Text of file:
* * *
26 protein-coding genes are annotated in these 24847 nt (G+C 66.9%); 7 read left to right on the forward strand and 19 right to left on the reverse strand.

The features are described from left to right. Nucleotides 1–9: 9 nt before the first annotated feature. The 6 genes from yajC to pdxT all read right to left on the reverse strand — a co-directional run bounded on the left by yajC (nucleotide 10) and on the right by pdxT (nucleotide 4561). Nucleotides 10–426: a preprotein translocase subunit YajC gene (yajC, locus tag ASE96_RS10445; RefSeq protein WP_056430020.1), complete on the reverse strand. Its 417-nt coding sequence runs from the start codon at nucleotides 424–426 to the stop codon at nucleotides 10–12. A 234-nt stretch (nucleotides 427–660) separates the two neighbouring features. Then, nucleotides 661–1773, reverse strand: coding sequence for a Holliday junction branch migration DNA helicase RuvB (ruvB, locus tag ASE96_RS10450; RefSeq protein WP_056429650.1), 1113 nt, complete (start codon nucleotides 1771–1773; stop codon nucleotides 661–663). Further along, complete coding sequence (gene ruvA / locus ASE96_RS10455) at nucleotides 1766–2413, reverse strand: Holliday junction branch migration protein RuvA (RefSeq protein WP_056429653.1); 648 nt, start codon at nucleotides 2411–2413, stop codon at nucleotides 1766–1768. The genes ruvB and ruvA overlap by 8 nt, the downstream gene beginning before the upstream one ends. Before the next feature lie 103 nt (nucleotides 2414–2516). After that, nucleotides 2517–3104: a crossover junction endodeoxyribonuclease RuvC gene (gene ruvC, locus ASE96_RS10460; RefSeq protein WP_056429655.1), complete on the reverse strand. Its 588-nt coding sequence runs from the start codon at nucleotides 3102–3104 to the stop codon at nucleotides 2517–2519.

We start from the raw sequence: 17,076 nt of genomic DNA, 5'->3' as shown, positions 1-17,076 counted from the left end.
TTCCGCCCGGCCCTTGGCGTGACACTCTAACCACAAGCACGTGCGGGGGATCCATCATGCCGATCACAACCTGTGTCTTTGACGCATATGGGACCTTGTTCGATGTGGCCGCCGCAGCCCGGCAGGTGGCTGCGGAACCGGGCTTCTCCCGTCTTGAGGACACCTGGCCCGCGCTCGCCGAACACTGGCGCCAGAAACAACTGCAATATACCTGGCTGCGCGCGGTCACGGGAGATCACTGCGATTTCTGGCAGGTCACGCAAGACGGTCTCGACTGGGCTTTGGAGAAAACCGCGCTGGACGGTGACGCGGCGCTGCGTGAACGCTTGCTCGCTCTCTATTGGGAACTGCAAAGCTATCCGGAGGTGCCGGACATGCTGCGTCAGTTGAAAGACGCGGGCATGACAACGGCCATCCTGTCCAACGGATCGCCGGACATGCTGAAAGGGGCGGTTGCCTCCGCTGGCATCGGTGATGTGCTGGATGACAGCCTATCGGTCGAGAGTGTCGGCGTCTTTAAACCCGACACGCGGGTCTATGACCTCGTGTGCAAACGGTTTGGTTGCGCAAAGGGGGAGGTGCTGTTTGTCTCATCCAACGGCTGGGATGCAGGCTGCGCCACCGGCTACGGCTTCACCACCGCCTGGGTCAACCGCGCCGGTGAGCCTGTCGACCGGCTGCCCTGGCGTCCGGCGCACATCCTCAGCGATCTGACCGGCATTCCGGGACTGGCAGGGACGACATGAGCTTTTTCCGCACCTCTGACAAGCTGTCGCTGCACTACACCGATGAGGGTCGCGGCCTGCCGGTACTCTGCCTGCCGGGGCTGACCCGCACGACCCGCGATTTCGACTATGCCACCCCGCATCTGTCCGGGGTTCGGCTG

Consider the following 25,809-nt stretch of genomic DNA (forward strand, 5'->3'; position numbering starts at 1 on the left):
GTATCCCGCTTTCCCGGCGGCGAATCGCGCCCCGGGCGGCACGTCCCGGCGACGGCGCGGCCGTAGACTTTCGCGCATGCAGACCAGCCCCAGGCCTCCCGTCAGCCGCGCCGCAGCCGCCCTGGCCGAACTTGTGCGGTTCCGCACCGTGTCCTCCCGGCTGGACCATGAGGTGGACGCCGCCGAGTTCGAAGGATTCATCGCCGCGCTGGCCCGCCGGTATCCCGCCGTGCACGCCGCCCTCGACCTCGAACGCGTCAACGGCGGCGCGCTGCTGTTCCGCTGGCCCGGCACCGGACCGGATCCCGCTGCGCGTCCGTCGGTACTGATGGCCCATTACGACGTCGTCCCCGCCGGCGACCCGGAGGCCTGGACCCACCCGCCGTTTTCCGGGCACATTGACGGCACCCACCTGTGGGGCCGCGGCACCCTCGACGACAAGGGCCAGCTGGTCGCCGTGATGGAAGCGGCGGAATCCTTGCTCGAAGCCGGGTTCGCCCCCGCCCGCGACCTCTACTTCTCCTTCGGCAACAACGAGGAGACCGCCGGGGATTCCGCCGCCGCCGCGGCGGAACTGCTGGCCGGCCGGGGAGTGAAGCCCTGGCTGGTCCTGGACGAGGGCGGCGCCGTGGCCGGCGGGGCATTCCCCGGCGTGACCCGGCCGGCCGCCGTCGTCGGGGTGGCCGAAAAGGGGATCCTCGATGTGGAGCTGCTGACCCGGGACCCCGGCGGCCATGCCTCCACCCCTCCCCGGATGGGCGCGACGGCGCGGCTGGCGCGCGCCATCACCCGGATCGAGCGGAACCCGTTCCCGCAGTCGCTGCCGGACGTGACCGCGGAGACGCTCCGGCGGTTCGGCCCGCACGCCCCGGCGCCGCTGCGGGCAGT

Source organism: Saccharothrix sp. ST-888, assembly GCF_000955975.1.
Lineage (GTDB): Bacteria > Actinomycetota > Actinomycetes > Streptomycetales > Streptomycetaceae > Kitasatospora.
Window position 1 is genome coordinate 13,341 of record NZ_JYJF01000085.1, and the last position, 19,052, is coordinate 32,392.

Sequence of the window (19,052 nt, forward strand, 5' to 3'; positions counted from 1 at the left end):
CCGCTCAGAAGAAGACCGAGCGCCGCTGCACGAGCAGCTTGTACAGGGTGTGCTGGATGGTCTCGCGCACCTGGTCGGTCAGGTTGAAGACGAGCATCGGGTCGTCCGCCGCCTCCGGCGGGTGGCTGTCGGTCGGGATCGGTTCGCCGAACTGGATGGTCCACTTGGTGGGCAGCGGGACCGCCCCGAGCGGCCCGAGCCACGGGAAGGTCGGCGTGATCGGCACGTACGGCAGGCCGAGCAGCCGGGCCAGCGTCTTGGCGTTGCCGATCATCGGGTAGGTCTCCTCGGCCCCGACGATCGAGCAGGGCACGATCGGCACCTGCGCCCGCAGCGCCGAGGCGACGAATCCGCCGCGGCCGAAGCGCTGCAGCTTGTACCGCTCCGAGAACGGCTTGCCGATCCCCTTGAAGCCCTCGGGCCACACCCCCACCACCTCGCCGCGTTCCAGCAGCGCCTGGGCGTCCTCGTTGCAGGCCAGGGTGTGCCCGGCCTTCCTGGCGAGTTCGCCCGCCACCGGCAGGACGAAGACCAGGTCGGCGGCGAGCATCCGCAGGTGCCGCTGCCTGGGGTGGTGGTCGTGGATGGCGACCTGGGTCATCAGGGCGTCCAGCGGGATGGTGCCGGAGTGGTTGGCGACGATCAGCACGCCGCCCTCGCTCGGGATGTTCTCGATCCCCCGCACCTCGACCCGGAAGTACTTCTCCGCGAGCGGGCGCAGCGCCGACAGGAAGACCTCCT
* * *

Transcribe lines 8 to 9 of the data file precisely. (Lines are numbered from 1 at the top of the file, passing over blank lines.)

Lineage (GTDB): Bacteria > Actinomycetota > Actinomycetes > Streptomycetales > Streptomycetaceae > Kitasatospora.
Window position 1 is genome coordinate 13,341 of record NZ_JYJF01000085.1, and the last position, 19,052, is coordinate 32,392.